the contents of her cart and spotted organic dairy milk and organic apple juice amongst other the items. She was white and wearing causal upscale yoga style clothes that looked like she might have put them backwards for effect. Still I thought smart momma, no arsenic in the apple juice, no RBGH in the milk, score! There was a white guy in front me wearing Goth clothes and unloading baby food while explaining to the woman paying for the items how much the baby ate at each meal. There was a woman of Mexican descent a few aisles over with three or four kids. The youngest was occasionally shrieking enough to startle me, the unshakable Autism mom. In short it was a bustling afternoon in a busy supermarket with shoppers not ten feet from me from all races and socioeconomic statuses.

Autism style
I suddenly thought how nice that these people get a normal life on what should be a somber day. It felt like shopping for groceries after your spouse has died, you look around and wonder how the world still continues to turn after your personal tragedy. You know, I've heard it said that parents of ASD kids experience stress levels similar to soldiers in battle. I think that in that moment I was
experiencing a bit of PTSD flash. I was disgusted by what I saw, which was nothing about Autism. No one in that supermarket was "aware" of Autism, let alone acting on this epidemic.

I'm the first person to say how much I love Publix's, like I said they carry a lot of things we need for the kids diets. I'm not blaming Publix's per see BUUUUTTTT I was in the progressive grocery chain, right? Publix's, the one that hires people with disabilities deliberately, carries quality good other chains don't and just seems to be a more people oriented company. If they aren't celebrating Autism whatever day, then who is?

Hold still while I ram this breast cancer awareness up your nose!
When I think back over my travels yesterday after visiting Goodwill, Winn-Dixie, Publix's, and Petland I can't remember a SINGLE mention, piece of merchandise, or other blip on my ASD radar. This has been a source of frustration for me for awhile. In October (the month of my Autistic son's birth) I'm bombarded by pink. Pink Kitchen aid mixers, pink coffee cups, hell I'm sure they have pink breast cancer dildo's out there.

But yet the most prevalent childhood disorder, now affecting one in fifty children, doesn't warrant a SINGLE piece of merchandise! really, REALLY!?!

I've asked this before and I guess I'll have to ask it again, when will people wake up? If one in fifty doesn't rock your society what number will. Does it have to be one in ten, one in five...............when?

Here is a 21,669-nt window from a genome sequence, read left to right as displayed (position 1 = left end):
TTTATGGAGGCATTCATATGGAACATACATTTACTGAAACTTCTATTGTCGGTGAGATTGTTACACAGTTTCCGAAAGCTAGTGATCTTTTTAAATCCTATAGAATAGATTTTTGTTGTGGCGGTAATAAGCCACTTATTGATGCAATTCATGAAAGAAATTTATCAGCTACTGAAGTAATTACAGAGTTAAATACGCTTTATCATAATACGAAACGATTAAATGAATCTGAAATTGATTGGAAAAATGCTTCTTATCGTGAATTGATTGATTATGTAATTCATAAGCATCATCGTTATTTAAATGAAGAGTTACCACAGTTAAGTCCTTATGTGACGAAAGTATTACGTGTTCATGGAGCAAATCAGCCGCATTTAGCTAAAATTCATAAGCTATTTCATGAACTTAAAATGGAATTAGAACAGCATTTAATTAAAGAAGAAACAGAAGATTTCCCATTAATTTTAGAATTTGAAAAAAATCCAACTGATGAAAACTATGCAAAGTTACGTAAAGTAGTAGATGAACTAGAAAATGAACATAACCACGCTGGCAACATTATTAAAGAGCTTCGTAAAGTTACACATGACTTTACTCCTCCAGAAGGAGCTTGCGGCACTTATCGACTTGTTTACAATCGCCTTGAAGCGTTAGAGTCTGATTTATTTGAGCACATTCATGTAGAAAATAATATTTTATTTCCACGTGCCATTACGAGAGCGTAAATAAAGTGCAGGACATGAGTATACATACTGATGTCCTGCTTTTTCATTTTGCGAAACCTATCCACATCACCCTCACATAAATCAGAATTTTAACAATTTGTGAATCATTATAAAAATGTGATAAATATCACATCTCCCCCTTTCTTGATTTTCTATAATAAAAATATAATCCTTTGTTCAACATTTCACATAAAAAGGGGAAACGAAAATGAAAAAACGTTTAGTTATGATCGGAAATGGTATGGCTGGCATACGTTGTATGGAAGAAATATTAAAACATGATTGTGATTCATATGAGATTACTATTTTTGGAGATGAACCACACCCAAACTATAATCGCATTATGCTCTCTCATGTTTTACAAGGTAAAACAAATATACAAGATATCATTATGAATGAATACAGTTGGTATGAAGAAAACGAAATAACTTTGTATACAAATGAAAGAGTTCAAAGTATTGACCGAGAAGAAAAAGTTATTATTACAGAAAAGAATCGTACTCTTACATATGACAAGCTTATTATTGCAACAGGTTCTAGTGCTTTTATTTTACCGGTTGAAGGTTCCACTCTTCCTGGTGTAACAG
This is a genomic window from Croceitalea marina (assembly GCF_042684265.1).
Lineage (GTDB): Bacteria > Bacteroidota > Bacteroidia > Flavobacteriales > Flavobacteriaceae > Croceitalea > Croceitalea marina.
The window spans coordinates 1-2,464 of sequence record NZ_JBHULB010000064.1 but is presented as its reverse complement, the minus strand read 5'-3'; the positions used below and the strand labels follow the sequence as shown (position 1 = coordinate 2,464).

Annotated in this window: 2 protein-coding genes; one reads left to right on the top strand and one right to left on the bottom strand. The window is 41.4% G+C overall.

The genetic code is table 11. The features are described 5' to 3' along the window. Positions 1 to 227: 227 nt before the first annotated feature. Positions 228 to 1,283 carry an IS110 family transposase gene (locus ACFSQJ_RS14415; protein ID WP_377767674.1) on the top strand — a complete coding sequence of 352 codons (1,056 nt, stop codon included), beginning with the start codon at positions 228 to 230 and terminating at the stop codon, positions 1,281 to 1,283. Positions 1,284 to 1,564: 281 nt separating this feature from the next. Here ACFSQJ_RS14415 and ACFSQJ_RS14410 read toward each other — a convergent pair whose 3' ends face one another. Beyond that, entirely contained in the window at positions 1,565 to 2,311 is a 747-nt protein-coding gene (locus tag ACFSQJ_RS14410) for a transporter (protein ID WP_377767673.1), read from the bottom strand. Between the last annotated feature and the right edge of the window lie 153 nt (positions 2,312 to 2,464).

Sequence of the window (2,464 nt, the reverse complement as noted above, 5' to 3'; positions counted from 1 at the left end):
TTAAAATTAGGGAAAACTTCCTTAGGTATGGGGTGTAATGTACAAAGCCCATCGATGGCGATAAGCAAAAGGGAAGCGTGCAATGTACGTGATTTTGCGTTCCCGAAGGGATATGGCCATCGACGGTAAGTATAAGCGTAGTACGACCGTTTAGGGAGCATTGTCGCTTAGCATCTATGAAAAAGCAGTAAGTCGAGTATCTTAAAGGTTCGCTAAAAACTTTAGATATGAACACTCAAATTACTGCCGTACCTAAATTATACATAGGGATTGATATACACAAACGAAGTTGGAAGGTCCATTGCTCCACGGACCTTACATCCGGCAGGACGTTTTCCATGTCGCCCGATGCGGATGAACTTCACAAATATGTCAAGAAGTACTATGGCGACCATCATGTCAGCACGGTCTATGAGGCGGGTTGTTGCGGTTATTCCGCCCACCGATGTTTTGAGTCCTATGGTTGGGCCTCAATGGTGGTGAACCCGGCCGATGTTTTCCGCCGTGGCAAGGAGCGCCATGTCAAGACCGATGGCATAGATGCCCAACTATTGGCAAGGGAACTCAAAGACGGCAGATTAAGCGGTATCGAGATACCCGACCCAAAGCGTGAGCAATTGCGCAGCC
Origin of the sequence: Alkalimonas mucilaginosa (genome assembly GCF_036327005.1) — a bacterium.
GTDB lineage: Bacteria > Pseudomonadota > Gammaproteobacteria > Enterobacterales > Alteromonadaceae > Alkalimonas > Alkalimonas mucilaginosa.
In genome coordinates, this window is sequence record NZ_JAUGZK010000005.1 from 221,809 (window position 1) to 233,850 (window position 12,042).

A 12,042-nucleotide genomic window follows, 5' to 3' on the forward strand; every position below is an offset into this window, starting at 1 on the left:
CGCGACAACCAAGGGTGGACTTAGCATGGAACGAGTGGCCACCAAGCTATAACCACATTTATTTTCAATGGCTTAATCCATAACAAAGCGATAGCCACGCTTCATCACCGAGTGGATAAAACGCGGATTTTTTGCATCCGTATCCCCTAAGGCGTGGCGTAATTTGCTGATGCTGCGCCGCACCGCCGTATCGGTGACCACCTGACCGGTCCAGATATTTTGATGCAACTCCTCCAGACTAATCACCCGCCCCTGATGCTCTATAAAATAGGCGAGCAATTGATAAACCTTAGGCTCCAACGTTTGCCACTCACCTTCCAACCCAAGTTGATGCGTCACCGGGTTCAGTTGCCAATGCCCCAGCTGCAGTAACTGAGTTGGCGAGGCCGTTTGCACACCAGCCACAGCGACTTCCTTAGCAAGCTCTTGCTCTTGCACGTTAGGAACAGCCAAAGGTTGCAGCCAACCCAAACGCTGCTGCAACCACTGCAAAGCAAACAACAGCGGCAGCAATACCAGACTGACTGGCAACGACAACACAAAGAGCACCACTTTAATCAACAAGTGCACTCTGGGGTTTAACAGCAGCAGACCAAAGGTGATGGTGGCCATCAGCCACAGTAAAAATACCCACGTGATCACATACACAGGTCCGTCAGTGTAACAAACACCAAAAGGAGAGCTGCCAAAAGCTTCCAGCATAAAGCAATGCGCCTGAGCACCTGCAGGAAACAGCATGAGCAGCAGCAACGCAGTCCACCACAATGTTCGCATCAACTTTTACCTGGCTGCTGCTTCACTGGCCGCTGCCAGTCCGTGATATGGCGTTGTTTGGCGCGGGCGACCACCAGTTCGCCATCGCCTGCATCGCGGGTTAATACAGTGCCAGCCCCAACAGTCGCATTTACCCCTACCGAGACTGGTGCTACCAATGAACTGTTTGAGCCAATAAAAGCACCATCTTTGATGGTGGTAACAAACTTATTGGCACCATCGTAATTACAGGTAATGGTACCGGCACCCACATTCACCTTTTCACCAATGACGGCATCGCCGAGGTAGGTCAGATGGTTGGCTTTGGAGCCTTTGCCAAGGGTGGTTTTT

Tuesday, April 2, 2013

well there goes the neighborhood, and the ABA

Jonathan is doing well, maybe too well. His progress has put us at a "classic" Autism crossroads. This crossroads is one I had serious doubts we'd ever reach so believe you me I'm a bit stunned/elated/devastated to be here. We are being weaned off from services. This is the new Autism crossroads, doing well enough to be weaned, terrified to be without support.

Jonathan's hours at his last ABA insurance approval period in December were cut. Of course I argued for more hours but in all reality I knew he didn't have the behaviors to justify the hours. Jonathan is losing his Autistic behaviors. His ABA at this point is centered around intraverbals, fluency and other ABLLS skills unrelated to education (for insurance purposes they cannot teach educational skills that is the educational systems burden and trust me that is a blog for another day). His "behaviors" or lack thereof are tracked via data during his therapy sessions.

Jonathan's therapy team uses a testing system called the ABLLS .
imagine this, with the majority of the boxes filled in :)
The ABLLS is essentially a list of skills covering ages zero to eight. Jonathan is seven and has nearly mastered all the categories' his therapist can ethically cover in therapy. One of his therapists that I truly trust has told me she thinks he will masters the remaining skills by the time he turns eight. Jonathan also isn't terribly behind his NT peers as far as school work. Jonathan at 7 is doing Kindergarten work. Since he was a fall baby that means he's only a year behind. Next school year they agreed to retain him. He'll get another shot at learning those first grade skills. This will put him back a year but he'll be on skill level and his teacher and I have agreed to keep him on a regular diploma.

To change his statistics (screaming, behaviors etc.) with therapy I decided we should start doing in home therapy. When you change the setting of his therapy to a more chaotic distracting arena his behaviors tend to flare. Also this way I can learn how to do the therapy with him and he can replicate successful skills better in a classroom environment (which in a way is like our home, distracting, noisy and not one on one unlike the church he was doing therapy at). 
these two therapy environments.